We're the Millers
United States, 2013
U.S. Release Date:
R (Profanity, Sexual Content, Drugs, Nudity)
Theatrical Aspect Ratio:
Jennifer Aniston, Jason Sudeikis, Emma Roberts, Will Poulter, Nick Offerman, Kathryn Hahn, Molly C. Quinn, Ed Helms
Rawson Marshall Thurber
Bob Fisher & Steve Faber and Sean Anders & John Morris
Ludwig Goransson, Theodore Shapiro
Of all the cast members of the former Friends, Jennifer Aniston is by far the most successful. But there's no correlation between "success" and "quality." For a while, Aniston showed a willingness to try different things and experiment (her high point being The Good Girl) but, in the past decade, she has fallen into a depressing rut. There's a sameness to her films and her characters rarely show any range or depth. A "Jennifer Aniston movie" has become synonymous with "derivative, lackluster mediocrity," and it's a shame. We know she has both talent and charisma but nothing on her recent resume has allowed her to display those qualities. So we're stuck with films that are at best forgettable and at worst painful. We're the Millers falls in between those two extremes, closer to the latter than the former.
We're the Millers is a comedy and, to say something nice about it, it contains its share of worthwhile moments and tiny pleasures. Some of the jokes are funny. If one was to compile all the good snippets and scenes into a highlight reel, it might run about six minutes. Unfortunately, the movie as a whole has a running time of 110 minutes. That means that, accounting for credits, there's close to 100 minutes of tedium to endure, which results in a mathematical ratio of 16:1 in favor of the drab, the monotonous, and the just plain boring. I think of a number of better ways to spend $10. Sorry, but the sight of Jennifer Aniston in translucent underwear imitating Jennifer Beals from Flashdance (to the wrong music) just ain't worth it.
The film doesn't have a good handle on what it wants to be. There's some sense that it covets the naughty tone of those raunchy, expletive-laden comedies like The Hangover, but it never commits fully. Aside from Aniston and co-stars Emma Roberts and Jason Sudeikis dropping the f-bomb every few minutes, there's nothing extraordinary about the profanity. The only nudity is a shot of prosthetic male genitalia. It's supposed to be funny and maybe 11-year old boys will think it is. But the humor lacks an edge and seems strangely unwilling to offend. Take, for example, the scene in which a gay policeman wants a sexual favor as a bribe. The film plays with this for a while but eventually finds a way out. The problem may be that We're the Millers is trying to be a "comedy with a heart" but the sentimental aspect is inelegantly grafted on and comes across as artificial and scripted. It's possible to have a feel-good raunchy comedy but the formula, if there is one, eludes director Rawson Marshall Thurber and his team of writers.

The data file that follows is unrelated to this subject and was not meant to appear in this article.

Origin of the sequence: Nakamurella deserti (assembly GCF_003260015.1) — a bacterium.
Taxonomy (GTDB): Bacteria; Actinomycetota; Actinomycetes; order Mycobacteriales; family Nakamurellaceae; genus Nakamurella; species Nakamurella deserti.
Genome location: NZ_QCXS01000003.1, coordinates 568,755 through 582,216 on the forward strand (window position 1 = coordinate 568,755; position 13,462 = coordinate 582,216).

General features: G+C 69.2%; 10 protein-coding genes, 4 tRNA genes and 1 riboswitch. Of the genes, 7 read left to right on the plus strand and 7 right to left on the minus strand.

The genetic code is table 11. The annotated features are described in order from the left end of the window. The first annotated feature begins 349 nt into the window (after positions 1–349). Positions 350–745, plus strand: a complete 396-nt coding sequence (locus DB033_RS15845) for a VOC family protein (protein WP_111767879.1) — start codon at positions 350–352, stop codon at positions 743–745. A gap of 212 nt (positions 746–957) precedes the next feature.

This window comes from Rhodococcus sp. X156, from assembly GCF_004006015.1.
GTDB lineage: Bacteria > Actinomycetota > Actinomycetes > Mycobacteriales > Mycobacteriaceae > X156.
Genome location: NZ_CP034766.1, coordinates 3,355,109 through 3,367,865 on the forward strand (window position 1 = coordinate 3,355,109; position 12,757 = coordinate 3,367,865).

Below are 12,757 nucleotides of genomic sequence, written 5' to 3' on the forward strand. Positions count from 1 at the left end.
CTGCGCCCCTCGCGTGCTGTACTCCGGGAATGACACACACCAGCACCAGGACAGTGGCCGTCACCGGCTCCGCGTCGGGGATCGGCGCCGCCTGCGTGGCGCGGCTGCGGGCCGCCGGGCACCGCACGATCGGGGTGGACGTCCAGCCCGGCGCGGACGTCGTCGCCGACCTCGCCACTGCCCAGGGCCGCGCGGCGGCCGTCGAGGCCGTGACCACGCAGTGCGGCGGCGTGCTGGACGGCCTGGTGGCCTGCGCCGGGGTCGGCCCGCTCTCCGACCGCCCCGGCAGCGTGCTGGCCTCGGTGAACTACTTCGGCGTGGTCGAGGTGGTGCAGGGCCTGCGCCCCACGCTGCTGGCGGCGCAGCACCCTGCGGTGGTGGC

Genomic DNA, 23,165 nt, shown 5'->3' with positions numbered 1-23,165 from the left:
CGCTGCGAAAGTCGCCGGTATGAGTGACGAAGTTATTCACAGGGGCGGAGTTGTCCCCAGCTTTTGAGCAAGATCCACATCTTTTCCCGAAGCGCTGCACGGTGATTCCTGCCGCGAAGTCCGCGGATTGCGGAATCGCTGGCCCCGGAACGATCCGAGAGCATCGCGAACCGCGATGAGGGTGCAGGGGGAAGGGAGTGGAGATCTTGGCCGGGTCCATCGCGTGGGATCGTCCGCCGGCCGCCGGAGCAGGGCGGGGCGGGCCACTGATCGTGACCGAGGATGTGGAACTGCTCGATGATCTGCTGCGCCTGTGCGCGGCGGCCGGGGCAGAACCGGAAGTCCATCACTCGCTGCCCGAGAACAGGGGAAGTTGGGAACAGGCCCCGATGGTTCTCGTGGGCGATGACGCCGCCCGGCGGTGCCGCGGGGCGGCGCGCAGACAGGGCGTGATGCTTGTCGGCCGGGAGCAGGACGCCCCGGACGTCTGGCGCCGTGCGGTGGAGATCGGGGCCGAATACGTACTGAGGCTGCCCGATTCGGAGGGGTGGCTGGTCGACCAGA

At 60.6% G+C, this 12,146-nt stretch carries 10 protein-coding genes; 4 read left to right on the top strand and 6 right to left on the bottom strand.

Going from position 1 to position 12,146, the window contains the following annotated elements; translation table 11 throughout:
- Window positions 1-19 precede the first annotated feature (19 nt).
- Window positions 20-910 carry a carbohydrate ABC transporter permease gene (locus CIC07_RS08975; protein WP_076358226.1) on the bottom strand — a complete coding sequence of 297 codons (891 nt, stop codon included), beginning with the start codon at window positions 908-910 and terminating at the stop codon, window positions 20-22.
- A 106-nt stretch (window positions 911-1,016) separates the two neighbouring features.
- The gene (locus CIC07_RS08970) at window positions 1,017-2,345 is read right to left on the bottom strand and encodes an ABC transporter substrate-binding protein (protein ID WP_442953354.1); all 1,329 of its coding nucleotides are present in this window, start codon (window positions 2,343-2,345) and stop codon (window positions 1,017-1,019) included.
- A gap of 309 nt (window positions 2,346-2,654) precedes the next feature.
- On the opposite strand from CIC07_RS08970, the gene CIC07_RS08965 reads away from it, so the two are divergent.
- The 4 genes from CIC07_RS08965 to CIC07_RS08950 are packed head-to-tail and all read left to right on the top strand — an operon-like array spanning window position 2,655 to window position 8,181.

The premise is thin. David (Sudeikis) is a small-time drug dealer who ends up in a bad situation when thugs steal his stash and cash. Now, he's in debt to the tune of about $40,000 to his supplier (Ed Helms) without an obvious way to pay up. The solution is for David to do a drug-run: enter Mexico, pick up a "smidge" of high-grade weed, and bring it back across the border. For his trouble, his debt will be paid off and he'll get $100,000. David reluctantly agrees. Since vacationing families are routinely ignored at border crossings, he decides to "adopt" a temporary wife and kids for the trip. Joining him are a stripper, Rose (Aniston); a homeless girl, Casey (Emma Roberts); and a boy with an absentee mother, Kenny (Will Poulter). Posing as The Millers, they head south, get the drugs, then cross back into the U.S. That's when their difficulties begin.
It's obvious the movie is in some trouble when the smuggling has been completed 45 minutes into the proceedings. The rest of We're the Millers is occupied by desperate attempts to postpone the ending. We get angry drug lords, overly friendly campers interested in exploring their boundaries (this is another scene that could have been hilarious had the filmmakers been willing to push limits rather than pull back), and the obligatory bonding between "family members." By the time the end credits rolled, I was eager to get out of the theater even if it meant missing the obligatory outtakes.
A case could be made that We're the Millers might be suitable for home viewing where expectations are low and the atmosphere is more relaxed. Even then, however, a little fast-forwarding might be necessary to get through some of dead spots. Aniston fans are once again treated to a tease - this is yet another movie stripper who keeps her underwear on. Sudeikis fans may have the déjà vu feeling of watching a bad SNL sketch that never wants to end. Nick Offerman and Kathryn Hahn inject a little energy but it doesn't last. We're the Millers is as generic as R-rated comedies get: a perfect vehicle to enhance Jennifer Aniston's motion picture reputation. It's not good enough to recommend nor bad enough to attract sadistic curiosity seekers in search of a train wreck. The budget was reportedly a skinny $30 million and, while that's not much by Hollywood standards, it still could have been better spent in any number of other ways, like paying the catering bill for the next James Cameron blockbuster.
WATCH A TRAILER/CLIP: